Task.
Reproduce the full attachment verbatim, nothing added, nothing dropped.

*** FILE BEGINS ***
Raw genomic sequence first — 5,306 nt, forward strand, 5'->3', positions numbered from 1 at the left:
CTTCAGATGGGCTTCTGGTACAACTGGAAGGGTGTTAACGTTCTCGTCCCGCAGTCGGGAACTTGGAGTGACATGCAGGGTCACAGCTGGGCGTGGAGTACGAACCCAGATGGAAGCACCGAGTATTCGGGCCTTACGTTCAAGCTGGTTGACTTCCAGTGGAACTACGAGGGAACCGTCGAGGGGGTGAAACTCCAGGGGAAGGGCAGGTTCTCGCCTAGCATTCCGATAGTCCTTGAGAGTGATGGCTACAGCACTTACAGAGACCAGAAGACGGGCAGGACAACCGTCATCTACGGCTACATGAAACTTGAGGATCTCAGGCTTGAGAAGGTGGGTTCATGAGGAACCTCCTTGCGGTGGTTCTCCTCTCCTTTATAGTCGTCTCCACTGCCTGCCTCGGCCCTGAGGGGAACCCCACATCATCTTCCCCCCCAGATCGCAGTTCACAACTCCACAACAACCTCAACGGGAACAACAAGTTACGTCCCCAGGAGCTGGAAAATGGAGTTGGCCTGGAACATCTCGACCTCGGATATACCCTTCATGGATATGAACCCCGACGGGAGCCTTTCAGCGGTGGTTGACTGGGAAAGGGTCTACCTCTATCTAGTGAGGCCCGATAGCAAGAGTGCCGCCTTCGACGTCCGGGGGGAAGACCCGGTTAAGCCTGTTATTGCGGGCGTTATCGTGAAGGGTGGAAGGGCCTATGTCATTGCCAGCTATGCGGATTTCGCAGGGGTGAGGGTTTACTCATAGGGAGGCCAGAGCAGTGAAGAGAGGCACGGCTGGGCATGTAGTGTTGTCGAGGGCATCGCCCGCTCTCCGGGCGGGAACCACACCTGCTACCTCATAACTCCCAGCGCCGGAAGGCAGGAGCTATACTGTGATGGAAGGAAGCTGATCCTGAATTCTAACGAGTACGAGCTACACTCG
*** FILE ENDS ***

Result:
Raw genomic sequence first — 5,306 nt, forward strand, 5'->3', positions numbered from 1 at the left:
CTTCAGATGGGCTTCTGGTACAACTGGAAGGGTGTTAACGTTCTCGTCCCGCAGTCGGGAACTTGGAGTGACATGCAGGGTCACAGCTGGGCGTGGAGTACGAACCCAGATGGAAGCACCGAGTATTCGGGCCTTACGTTCAAGCTGGTTGACTTCCAGTGGAACTACGAGGGAACCGTCGAGGGGGTGAAACTCCAGGGGAAGGGCAGGTTCTCGCCTAGCATTCCGATAGTCCTTGAGAGTGATGGCTACAGCACTTACAGAGACCAGAAGACGGGCAGGACAACCGTCATCTACGGCTACATGAAACTTGAGGATCTCAGGCTTGAGAAGGTGGGTTCATGAGGAACCTCCTTGCGGTGGTTCTCCTCTCCTTTATAGTCGTCTCCACTGCCTGCCTCGGCCCTGAGGGGAACCCCACATCATCTTCCCCCCCAGATCGCAGTTCACAACTCCACAACAACCTCAACGGGAACAACAAGTTACGTCCCCAGGAGCTGGAAAATGGAGTTGGCCTGGAACATCTCGACCTCGGATATACCCTTCATGGATATGAACCCCGACGGGAGCCTTTCAGCGGTGGTTGACTGGGAAAGGGTCTACCTCTATCTAGTGAGGCCCGATAGCAAGAGTGCCGCCTTCGACGTCCGGGGGGAAGACCCGGTTAAGCCTGTTATTGCGGGCGTTATCGTGAAGGGTGGAAGGGCCTATGTCATTGCCAGCTATGCGGATTTCGCAGGGGTGAGGGTTTACTCATAGGGAGGCCAGAGCAGTGAAGAGAGGCACGGCTGGGCATGTAGTGTTGTCGAGGGCATCGCCCGCTCTCCGGGCGGGAACCACACCTGCTACCTCATAACTCCCAGCGCCGGAAGGCAGGAGCTATACTGTGATGGAAGGAAGCTGATCCTGAATTCTAACGAGTACGAGCTACACTCG